Blog & News
Unaffordable Rents by Metropolitan Status: A New Breakdown on SHADAC’s State Health CompareJuly 18, 2019:
Housing affordability continues to be a challenge in many states, especially those with rising housing costs and large low-income populations. It is important to understand how renters’ experiences with housing affordability vary across metropolitan statuses as well as how this relationship varies by state.
The Unaffordable Rents measure currently available on SHADAC’s State Health Compare is an indicator of housing affordability that measures the percent of rental households that spent more than 30 percent of their household’s monthly income on rent at the state and national level. This measure is now available to be broken down by households’ metropolitan status, a significant determinate of housing affordability.
Households' metropolitan status is determined at the public use microdata area (PUMA) level. Households are classified as metropolitan (“metro”) if their PUMA lies entirely inside a metropolitan statistical area (MSA) and are classified as non-metropolitan (“non-metro”) if their PUMA lies entirely outside an MSA. Households are classified as indeterminate metropolitan status (“indeterminate”) if their PUMA lies partially inside an MSA.
Analysis of the this data by SHADAC researchers reveals that while the majority of the nation’s rental households are located in metropolitan areas, nearly three in ten households in non-metropolitan and indeterminate metropolitan areas rent rather than own their homes—highlighting the disparities between characteristics of populations most affected by housing affordability issues.
Unaffordable rents by metro status stable over time
The share of rental households with unaffordable rents has been relatively stable across all metropolitan statuses between 2012 and 2017, though several states experienced small but statistically significant decreases in rates of unaffordable rents across metro statuses.
State variation in unaffordable rents by metro status
Looking at the state level, substantial variation is present in the share of metro rental households with unaffordable rents in 2017, ranging from 32.0% in North Dakota to 54.8% in Hawaii. In 23 states the share of metro households with unaffordable rents was below the national average; the share of metro households with unaffordable rents was above the national average in six states (California, Colorado, Florida, Hawaii, Louisiana, and New York), and more than half of metro rental households in these states had unaffordable rents.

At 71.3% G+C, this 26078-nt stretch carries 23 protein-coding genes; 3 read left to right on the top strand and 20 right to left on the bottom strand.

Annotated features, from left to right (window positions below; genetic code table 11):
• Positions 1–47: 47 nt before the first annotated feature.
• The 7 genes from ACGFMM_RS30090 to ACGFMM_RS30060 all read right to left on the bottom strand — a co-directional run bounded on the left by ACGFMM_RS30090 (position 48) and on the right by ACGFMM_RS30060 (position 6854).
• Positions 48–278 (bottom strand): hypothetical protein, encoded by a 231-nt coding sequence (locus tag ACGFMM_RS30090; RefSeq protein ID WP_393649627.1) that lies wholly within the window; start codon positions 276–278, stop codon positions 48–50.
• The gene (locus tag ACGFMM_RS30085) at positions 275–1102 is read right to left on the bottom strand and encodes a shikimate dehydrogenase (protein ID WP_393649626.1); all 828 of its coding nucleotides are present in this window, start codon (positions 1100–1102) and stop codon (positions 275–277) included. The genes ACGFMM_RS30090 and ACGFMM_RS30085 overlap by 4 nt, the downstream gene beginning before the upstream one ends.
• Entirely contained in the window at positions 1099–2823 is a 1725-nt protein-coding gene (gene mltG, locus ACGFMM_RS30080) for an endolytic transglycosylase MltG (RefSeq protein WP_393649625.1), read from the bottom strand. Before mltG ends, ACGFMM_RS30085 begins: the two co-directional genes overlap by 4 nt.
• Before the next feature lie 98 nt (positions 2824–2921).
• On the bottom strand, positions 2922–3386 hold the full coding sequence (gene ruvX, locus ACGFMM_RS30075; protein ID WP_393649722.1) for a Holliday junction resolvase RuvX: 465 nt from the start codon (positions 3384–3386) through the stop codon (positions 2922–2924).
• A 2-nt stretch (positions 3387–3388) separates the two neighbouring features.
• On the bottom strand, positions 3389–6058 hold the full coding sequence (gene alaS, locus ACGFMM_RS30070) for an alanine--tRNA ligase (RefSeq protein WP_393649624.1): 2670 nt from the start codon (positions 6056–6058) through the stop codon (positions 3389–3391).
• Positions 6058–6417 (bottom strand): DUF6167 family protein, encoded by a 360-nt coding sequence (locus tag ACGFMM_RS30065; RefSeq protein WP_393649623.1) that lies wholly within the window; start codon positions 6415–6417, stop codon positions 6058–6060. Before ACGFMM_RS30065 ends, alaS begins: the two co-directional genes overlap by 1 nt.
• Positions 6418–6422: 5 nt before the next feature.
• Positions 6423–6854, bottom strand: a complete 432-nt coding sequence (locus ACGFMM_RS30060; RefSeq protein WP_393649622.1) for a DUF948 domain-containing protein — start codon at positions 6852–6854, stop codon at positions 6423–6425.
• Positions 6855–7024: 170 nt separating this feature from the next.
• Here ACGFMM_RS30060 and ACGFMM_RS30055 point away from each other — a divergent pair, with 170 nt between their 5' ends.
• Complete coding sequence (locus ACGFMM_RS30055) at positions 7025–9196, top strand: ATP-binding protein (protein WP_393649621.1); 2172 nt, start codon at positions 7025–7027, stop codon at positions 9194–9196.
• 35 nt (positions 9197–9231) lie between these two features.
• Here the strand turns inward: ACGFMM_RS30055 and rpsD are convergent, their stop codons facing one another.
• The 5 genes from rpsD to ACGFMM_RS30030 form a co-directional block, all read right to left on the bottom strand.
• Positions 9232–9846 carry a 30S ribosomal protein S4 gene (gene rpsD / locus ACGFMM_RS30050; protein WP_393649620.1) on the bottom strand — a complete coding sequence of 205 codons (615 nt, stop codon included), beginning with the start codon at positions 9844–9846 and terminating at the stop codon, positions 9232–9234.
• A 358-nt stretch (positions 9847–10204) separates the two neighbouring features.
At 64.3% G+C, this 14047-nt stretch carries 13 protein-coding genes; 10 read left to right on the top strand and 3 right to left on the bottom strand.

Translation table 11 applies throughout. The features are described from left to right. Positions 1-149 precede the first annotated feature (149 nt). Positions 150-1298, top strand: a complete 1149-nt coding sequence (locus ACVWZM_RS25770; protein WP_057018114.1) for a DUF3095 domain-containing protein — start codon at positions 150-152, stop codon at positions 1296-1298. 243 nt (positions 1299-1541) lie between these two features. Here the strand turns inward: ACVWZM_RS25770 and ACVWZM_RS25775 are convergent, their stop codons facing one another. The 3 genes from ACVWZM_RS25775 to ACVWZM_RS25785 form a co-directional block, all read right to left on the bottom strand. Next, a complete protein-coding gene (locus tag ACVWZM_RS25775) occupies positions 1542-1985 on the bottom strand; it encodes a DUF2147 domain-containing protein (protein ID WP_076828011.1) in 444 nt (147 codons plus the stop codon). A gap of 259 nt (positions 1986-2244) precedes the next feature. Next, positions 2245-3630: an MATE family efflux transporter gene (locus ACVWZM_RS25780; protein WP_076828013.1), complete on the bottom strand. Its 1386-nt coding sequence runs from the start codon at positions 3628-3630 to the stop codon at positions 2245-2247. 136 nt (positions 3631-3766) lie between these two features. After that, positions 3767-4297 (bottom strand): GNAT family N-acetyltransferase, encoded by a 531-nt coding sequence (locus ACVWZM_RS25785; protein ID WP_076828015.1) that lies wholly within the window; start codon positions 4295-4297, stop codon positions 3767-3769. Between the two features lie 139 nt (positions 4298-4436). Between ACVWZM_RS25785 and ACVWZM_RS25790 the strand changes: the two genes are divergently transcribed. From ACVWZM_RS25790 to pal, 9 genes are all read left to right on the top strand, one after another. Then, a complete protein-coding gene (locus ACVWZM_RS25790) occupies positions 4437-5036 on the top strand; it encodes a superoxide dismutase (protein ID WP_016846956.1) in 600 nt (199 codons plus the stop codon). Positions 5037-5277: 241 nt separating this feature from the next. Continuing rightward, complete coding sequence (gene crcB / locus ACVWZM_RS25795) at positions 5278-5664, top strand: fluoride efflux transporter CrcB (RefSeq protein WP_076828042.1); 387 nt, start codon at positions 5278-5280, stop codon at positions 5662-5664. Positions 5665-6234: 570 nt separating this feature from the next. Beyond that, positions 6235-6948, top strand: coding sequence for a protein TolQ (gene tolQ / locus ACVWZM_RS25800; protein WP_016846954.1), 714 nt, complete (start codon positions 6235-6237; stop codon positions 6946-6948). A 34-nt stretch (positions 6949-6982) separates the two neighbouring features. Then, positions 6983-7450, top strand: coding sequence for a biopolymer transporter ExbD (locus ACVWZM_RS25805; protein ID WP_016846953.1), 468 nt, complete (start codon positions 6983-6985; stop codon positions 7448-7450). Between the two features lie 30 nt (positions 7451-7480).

There was also substantial variation across states in the share of non-metro rental households with unaffordable rents in 2017, ranging from 23.7% in Alaska to 51.2% in Utah. In seven states, the share of non-metro households with unaffordable rents was below the national average; the share of non-metro households with unaffordable rents was above the national average in five states.
Disparities in unaffordable rents by metro status vary by state
There were substantial disparities across the states in rates of unaffordable rents by metro status. In 2017, 31 states had significant differences in rates of unaffordable rents by metro status. Fifteen states saw the greatest margins between metro and non-metro areas; twelve had the widest gap between metro and indeterminate metro areas; one saw significant difference between indeterminate and metro areas; and three saw disparities between indeterminate metro and non-metro areas. The gap between the lowest and highest state-level rates of unaffordable rents by metro status ranged from 0.8 percentage points in Connecticut to 24.6 percentage points in Alaska.
Metro rental households were most likely to have unaffordable rents at the national level and in 13 states. Indeterminate rental households in indeterminate areas were most likely to have unaffordable rents in two states (NJ and OR). Non-metro rental households were least likely to have unaffordable rents in six states (AL, AK, ID, LA, OK and OR). Rates of unaffordable rents by metropolitan status were statistically equivalent in 18 states.
Learn more about the estimates used in this analysis, as well as other measures related to social determinants of health, at State Health Compare. For more on how statistics are calculated using significance testing our methodological technical brief can be found here.
Related ReadingHousing Affordability Matters: Measuring and Addressing the Burden of Unaffordable Rents (Infographics)